David: more, and The fact that I don't know if you saw the debate that I can't remember his name now, but some smart guy. Had with, with Sam a long time ago, I think it was like last year or…

Tim:  Oh, about Kelly about the Kelly stuff.

David: something. Yeah, it was about Kelly and how Kelly Criterion should be your maps there. And Sam said,…

Tim:  Yes.

David: Well, I think that's reasonable but he f****** keeps saying this reasonable word as well and he's a massive c***. Like he's some philosopher. But anyway, and he's he was bet in five times that or like he just didn't think that he thought he thought that Um his Max utility…

Tim:  Yeah, or more? Yeah.

David: which is complete b******* like Max Utility, that's so subjective was the right bet to make and it was five times Kelly which is just stupid.

Tim:  Yeah. Mental.

David: So, um, you know, I think From from that perspective, these warning signs were absolutely there. But you don't want to step in front of the crowd. It's like who's gonna believe you…

Tim:  No.

David: if you're coming out to say, Oh yeah, I think this is fraudulent blood, no one's gonna give Because they,

Tim: It didn't they didn't, there was there was even an acronym before. It was just fun. That was like,…

David:  Yeah, exactly.

Tim: it was part of like, the whole movement, even had that there. As I lied the heart of it. I know you just spreading fat. Just fat. So you couldn't get through to anyone,…

David:  Yeah, and people would find in.

Tim: you can't you know no one's gonna listen. Anyway even if you were entirely right and you went you're all working to presented on a single page in like plain English and everyone just gonna that's just about this off.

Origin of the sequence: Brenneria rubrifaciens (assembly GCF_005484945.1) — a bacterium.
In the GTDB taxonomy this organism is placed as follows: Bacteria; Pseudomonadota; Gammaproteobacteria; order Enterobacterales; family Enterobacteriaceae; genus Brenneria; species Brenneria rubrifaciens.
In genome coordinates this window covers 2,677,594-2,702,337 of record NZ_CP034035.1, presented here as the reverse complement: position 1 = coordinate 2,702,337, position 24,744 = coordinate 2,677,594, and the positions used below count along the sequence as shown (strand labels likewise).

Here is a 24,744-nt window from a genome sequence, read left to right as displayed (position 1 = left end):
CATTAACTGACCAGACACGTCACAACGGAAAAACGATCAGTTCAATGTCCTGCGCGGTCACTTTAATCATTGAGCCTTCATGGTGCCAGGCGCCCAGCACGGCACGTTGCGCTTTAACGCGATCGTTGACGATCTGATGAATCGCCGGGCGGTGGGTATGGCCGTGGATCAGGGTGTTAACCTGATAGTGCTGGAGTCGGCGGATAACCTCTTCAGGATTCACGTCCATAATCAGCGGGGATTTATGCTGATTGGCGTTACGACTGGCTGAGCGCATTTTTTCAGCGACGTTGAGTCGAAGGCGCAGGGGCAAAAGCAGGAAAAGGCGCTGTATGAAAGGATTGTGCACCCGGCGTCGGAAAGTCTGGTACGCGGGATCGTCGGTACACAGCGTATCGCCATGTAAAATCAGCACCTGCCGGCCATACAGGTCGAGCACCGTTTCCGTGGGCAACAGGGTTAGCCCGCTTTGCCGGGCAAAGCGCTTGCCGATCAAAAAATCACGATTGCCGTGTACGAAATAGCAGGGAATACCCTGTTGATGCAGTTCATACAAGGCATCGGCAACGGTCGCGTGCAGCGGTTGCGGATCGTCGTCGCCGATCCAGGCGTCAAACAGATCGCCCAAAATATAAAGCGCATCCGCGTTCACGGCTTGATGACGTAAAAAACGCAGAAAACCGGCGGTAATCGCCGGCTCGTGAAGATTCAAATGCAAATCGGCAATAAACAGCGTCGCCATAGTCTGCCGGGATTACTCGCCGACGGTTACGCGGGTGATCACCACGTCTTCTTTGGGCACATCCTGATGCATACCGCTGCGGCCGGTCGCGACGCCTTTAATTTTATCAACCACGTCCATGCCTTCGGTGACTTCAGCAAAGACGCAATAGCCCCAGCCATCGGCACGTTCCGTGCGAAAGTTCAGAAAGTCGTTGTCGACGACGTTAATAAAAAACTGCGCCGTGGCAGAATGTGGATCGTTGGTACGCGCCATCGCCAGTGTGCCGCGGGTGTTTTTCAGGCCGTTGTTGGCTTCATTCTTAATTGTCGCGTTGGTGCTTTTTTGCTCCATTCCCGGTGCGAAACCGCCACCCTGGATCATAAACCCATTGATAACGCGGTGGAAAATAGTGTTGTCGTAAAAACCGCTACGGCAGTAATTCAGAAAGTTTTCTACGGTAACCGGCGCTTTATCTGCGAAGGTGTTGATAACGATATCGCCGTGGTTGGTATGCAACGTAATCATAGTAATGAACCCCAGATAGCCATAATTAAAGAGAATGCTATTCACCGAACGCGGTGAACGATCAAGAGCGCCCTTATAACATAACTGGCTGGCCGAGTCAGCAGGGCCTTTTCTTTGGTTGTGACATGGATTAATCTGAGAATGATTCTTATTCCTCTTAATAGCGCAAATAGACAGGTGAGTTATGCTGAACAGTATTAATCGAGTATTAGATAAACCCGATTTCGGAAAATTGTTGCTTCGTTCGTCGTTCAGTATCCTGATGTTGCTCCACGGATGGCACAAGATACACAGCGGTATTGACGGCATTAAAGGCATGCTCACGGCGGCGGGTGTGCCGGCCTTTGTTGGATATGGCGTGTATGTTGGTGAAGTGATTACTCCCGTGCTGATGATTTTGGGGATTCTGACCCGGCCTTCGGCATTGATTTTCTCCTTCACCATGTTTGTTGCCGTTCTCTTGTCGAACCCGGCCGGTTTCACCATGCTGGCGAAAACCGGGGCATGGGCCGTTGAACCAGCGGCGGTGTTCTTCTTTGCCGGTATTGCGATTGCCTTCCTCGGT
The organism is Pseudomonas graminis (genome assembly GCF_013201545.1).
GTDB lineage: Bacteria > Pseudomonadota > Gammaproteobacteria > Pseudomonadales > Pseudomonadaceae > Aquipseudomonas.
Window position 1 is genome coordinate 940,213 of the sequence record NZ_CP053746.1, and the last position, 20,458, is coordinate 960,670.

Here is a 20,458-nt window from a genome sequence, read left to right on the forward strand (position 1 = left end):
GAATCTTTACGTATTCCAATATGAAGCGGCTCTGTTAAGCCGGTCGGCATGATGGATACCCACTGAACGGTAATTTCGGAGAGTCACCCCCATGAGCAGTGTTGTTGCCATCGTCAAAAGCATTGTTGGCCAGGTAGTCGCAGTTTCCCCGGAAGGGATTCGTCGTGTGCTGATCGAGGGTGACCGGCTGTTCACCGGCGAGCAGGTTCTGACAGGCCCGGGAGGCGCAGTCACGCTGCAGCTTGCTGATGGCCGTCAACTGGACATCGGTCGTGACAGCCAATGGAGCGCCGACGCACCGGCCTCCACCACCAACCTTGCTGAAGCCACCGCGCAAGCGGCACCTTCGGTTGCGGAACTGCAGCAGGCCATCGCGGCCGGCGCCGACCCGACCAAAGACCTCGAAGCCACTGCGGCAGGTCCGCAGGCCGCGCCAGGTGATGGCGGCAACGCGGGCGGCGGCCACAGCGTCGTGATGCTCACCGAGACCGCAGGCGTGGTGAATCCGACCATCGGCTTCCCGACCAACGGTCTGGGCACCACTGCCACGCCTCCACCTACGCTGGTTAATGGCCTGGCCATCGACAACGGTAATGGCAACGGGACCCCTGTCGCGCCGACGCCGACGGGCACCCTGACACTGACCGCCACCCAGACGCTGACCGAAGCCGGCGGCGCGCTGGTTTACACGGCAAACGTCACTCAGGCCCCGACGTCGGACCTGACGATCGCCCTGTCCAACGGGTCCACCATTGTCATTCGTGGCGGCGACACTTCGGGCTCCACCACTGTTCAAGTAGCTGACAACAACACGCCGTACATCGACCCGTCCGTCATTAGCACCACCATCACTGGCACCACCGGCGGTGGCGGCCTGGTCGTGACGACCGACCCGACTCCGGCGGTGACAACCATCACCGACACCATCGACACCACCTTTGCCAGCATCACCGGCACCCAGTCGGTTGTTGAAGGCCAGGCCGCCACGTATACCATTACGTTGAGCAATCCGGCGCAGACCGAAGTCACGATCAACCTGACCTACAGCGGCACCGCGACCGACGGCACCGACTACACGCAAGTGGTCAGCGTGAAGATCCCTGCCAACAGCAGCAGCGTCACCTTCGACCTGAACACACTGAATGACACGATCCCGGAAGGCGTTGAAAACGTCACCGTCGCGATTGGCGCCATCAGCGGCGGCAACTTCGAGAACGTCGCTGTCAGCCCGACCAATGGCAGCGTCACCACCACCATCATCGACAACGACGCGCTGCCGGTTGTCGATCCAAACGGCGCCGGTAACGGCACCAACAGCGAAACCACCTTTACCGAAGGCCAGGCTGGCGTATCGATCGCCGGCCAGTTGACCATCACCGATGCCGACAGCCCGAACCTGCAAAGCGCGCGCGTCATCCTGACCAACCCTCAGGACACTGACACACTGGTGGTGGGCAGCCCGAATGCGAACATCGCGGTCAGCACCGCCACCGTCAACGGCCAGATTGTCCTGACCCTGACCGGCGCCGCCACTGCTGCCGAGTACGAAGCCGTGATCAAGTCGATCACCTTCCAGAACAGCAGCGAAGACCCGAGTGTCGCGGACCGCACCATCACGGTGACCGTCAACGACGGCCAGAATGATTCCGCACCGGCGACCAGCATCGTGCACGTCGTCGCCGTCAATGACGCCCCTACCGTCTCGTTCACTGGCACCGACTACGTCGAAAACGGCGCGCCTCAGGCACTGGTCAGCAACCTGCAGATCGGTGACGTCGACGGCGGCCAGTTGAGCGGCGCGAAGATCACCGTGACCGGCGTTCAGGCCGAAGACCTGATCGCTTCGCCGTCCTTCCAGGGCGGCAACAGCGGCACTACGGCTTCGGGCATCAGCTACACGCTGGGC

David: because I think I think people get confused with the story and then the actual mechanics of the market moving, you know,…

Tim:  Yeah.

David: that if everyone's looking to buy something

David: Then of course, the market's going to shift, but that doesn't mean that it's necessarily representative of this, the story and reality, you…

Tim:  Yeah.

David: and and this is kind of why I think I've made a comment the other day and I said, Maybe we should redefine. A certain style of trading as pure. As pure liquidity seeking or something like that, which obviously sounds like very, very ridiculous. But it's like if you're just looking purely at momentum, And you forget everything else. I reckon you could probably have a decent chance of making some good money and there are my momentum traditional ctas for example, heavily momentum.

Tim: Yeah.

David: Focus trend focused, but I think our natural human biases to wanting a story coming to play.

Tim:  Absolutely.

David: Don't know. And so we, then just want to disregard the other side because then we feel like it doesn't provide us with conviction. whereas, I think your bet size. Combined with weighing up, you know, as many options as you can and prioritize them. Is really how you generate conviction rather than simply, you know. Looking at something and just disregarding it just because of the flow. If you get what I mean. Because the second that tide turns,…